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Wildland Recreation: Ecology and Management / Edition 1

Wildland Recreation: Ecology and Management / Edition 1

by William E. Hammitt, David N. Cole


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Wildland Recreation: Ecology and Management / Edition 1

Thoroughly examines the impact of recreational use of backcountry wilderness and large parklands and how their adverse consequences can be limited in places where recreation and preservation of natural conditions are equally important--and often conflicting--objectives. Provides a detailed examination of the environmental changes resulting from recreational use of wildlands and the factors determining the extent of these changes. Readers will gain an understanding of why certain areas are more heavily damaged than others and the techniques which might be used to mitigate the damage. The text then links ecological aspects of wildland recreation to developing effective wildland management programs. Numerous examples illustrate how to develop a program that will solve specific problems by controlling such factors as season of use, types of recreation, and modes of travel in wildland areas. Includes an extensive bibliography.

Product Details

ISBN-13: 9780471872917
Publisher: Wiley
Publication date: 03/23/1987
Edition description: Older Edition
Pages: 341
Product dimensions: 6.33(w) x 9.33(h) x 0.88(d)

About the Author

William Hammitt is Professor Emeritus in the Departments of Parks, Recreation and Tourism Management, and Forest Resources, at Clemson University, South Carolina. His research specialties include the environmental psychology of privacy-solitude, place bonding, visual preferences within wildland settings, and user impacts in wildland recreation areas.

David Cole is Emeritus Scientist at Aldo Leopold Wilderness Research Institute, Missoula, Montana. He has conducted research in recreation ecology for 40 years, particularly in wilderness areas in the United States.

Christopher Monz is Associate Professor of Recreation Resource Management in the Department of Environment and Society at Utah State University, Utah. He teaches courses in outdoor recreation management, ecological impacts of recreation, nature-based tourism, interpretation and outdoor education. His research specialty is recreation ecology where he has worked extensively on recreation disturbance to soil and plant communities.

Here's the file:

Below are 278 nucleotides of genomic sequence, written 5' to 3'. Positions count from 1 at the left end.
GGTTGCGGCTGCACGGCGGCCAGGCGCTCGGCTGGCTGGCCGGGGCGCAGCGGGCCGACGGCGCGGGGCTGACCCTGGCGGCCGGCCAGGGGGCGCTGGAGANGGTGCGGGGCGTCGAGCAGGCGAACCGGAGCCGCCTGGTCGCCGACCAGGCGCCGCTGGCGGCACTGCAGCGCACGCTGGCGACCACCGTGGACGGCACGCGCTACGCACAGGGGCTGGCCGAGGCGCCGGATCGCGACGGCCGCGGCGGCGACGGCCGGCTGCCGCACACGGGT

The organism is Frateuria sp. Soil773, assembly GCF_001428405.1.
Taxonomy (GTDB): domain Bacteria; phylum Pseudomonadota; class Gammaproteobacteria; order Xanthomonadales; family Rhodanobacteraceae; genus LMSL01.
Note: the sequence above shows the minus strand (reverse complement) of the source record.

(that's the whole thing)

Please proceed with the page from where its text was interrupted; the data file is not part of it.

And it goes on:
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Ecology and Management

William E. Hammitt Professor of Wildland Recreation Department of Forest Resources, and Department of Parks, Recreation and Tourism Management
Clemson University
Clemson, South Carolina

David N. Cole Research Biologist Aldo Leopold Wilderness Research Institute Rocky Mountain Research Station Forest Service, U. S. Department of Agriculture
Missoula, Montana

ISBN 0-471-19461-1

Preface Wildland Recreation: Ecology and Management, Second Edition, is concerned with ecological resource problems that arise in wildland areas as a result of recreational use and how these problems can be managed. For our purposes wildland recreation areas are defined as natural areas that are used primarily for dispersed recreation. Everything from wilderness and wildland rivers to primitively developed campgrounds and off-road-vehicle areas are included in our definition of wildland recreation.
The book is intended as a textbook in such disciplines as forest and natural resources recreation, outdoor recreation, park management, geography, and environmental conservation. It should also serve as a useful reference for recreation resource managers already practicing in the field. In addition, it is intended that the ecological treatment of resource impacts will be of interest to ecologists, foresters, wildlife managers, and others who are trained in the biological sciences yet lack training in the area of recreation resources management.
Although the focus of the book is on recreation-caused impacts to wildland resources, we have not ignored the social and economic factors involved in managing these impacts. Public policy has made these areas available for recreational use, and managers must aim to provide public benefits as well as protect the resource base that provides these benefits. The material is presented in six parts. Part I defines wildland recreation and resource impacts, presents an overview of ecological/ recreational impacts, and considers the importance of ecological impacts to wildland recreation management. Part II deals with the ecology and impacts occurring to the soil, vegetation, wildlife, and water resources of wildland recreational areas. Spatial and temporal patterns of these impacts are included in Part III, as well as a chapter devoted to how impacts change over time (trends). Part IV discusses the importance of environmental durability, visitor use, and user characteristics in determining the nature and magnitude of recreational impacts. Part V explores strategies and methods for monitoring and managing visitors and site conditions in wildland recreation areas, including impacts occurring in international wildland recreation areas. Finally, Part VI summarizes the book and the importance and challenges of managing ecological impacts.
Portions of the book can be useful without reading the entire text. Parts I and VI provide an overview on recreational impacts. Part V can be useful for managers looking for available management alternatives. Part II is helpful for people wanting a basic understanding of the ecological impacts resulting from recreation use. Part III will be of interest to those wanting information on how impacts change in space and over time.